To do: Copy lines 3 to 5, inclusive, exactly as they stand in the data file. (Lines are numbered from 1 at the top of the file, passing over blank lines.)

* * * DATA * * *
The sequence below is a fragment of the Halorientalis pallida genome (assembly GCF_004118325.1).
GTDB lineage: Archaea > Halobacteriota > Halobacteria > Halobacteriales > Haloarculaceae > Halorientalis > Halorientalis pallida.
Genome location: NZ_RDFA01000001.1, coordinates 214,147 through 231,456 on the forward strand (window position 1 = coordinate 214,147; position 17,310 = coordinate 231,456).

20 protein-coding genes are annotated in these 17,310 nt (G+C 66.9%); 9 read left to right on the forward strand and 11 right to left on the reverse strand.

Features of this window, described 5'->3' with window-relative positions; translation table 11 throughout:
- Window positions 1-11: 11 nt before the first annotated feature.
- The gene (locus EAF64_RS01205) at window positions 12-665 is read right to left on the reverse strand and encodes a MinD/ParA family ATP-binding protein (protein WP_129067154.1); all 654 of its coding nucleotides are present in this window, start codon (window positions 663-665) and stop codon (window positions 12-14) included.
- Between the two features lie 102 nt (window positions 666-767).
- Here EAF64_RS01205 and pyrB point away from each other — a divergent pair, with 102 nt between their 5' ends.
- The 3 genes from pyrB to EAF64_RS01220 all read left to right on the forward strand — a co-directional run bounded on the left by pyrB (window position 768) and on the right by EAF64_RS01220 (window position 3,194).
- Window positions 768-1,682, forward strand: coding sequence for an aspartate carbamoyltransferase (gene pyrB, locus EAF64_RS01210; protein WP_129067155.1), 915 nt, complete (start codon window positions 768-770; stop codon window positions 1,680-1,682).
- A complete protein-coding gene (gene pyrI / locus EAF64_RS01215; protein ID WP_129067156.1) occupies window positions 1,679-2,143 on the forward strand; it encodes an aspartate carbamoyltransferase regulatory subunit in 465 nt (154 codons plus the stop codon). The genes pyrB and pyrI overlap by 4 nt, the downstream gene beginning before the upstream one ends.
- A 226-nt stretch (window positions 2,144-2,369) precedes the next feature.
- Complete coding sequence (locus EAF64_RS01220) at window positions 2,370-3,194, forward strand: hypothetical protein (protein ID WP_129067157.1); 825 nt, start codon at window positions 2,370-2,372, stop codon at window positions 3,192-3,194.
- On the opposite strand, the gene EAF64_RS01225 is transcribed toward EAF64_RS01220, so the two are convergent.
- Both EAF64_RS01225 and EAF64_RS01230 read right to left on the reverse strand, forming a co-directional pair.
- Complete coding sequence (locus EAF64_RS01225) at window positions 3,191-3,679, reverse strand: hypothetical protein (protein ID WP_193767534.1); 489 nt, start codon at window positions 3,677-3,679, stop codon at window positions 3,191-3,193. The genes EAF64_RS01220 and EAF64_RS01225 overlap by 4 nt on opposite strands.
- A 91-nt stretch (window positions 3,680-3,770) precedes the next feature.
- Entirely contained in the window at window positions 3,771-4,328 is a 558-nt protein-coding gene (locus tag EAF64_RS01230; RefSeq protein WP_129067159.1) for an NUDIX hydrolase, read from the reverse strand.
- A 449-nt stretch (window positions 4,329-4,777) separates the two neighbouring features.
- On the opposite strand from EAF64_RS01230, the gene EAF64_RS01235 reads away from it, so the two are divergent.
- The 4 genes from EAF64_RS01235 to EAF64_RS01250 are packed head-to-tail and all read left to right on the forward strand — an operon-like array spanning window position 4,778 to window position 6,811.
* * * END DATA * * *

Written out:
Genome location: NZ_RDFA01000001.1, coordinates 214,147 through 231,456 on the forward strand (window position 1 = coordinate 214,147; position 17,310 = coordinate 231,456).

20 protein-coding genes are annotated in these 17,310 nt (G+C 66.9%); 9 read left to right on the forward strand and 11 right to left on the reverse strand.

Features of this window, described 5'->3' with window-relative positions; translation table 11 throughout: